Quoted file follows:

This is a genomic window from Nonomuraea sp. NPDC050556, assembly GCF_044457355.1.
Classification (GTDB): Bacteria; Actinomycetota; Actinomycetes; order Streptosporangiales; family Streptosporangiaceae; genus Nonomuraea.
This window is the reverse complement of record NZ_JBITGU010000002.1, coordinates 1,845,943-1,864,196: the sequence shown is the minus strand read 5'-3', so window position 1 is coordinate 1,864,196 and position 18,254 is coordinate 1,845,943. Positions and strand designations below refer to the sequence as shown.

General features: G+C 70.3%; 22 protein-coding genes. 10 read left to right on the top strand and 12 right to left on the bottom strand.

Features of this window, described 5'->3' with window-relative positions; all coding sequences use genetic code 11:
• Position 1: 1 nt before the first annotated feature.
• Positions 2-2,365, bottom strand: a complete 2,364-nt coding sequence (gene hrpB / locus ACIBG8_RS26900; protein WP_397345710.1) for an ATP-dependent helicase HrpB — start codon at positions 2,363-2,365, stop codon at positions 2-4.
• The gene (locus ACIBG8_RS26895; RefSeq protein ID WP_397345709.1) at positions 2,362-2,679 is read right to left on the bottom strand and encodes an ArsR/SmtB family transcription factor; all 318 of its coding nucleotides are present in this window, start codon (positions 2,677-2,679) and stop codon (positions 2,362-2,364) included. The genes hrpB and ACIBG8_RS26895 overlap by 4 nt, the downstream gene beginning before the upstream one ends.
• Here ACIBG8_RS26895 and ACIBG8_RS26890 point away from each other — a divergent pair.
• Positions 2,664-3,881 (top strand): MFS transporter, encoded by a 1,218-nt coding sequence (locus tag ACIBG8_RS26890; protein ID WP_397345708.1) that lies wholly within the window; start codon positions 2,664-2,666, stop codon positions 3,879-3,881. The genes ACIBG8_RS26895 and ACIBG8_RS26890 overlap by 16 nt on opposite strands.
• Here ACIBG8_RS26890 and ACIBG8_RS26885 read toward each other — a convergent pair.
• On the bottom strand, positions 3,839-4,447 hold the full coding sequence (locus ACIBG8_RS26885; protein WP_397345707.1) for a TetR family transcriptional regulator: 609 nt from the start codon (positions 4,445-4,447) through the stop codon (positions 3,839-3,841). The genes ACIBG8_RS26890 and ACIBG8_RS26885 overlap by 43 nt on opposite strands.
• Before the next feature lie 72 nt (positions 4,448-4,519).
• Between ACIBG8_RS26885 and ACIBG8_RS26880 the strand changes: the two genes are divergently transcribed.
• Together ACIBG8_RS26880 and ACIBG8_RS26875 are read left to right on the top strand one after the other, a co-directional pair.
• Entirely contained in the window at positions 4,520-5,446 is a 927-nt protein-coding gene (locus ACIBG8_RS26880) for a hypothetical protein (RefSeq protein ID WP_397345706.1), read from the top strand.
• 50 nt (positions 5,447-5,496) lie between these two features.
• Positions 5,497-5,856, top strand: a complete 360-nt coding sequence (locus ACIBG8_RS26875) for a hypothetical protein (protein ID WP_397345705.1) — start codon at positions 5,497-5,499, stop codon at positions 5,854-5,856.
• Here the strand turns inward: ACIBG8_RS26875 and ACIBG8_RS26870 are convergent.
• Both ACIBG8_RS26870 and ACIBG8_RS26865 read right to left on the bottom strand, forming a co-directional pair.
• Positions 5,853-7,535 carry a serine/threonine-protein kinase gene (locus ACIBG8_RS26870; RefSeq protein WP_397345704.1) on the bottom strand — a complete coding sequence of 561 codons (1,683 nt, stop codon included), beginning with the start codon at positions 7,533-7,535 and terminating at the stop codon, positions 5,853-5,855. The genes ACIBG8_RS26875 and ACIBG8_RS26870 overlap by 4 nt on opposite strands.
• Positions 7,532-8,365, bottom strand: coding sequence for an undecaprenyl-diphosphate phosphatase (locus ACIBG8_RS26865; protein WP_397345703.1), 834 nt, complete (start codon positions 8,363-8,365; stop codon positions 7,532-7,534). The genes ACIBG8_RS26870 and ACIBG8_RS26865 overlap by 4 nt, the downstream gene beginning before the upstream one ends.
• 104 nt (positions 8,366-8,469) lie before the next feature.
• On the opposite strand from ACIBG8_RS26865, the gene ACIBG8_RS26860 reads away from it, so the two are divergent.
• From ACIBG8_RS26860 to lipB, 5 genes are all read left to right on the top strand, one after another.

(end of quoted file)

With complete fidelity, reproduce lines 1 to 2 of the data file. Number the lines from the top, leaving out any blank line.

This is a genomic window from Nonomuraea sp. NPDC050556, assembly GCF_044457355.1.
Classification (GTDB): Bacteria; Actinomycetota; Actinomycetes; order Streptosporangiales; family Streptosporangiaceae; genus Nonomuraea.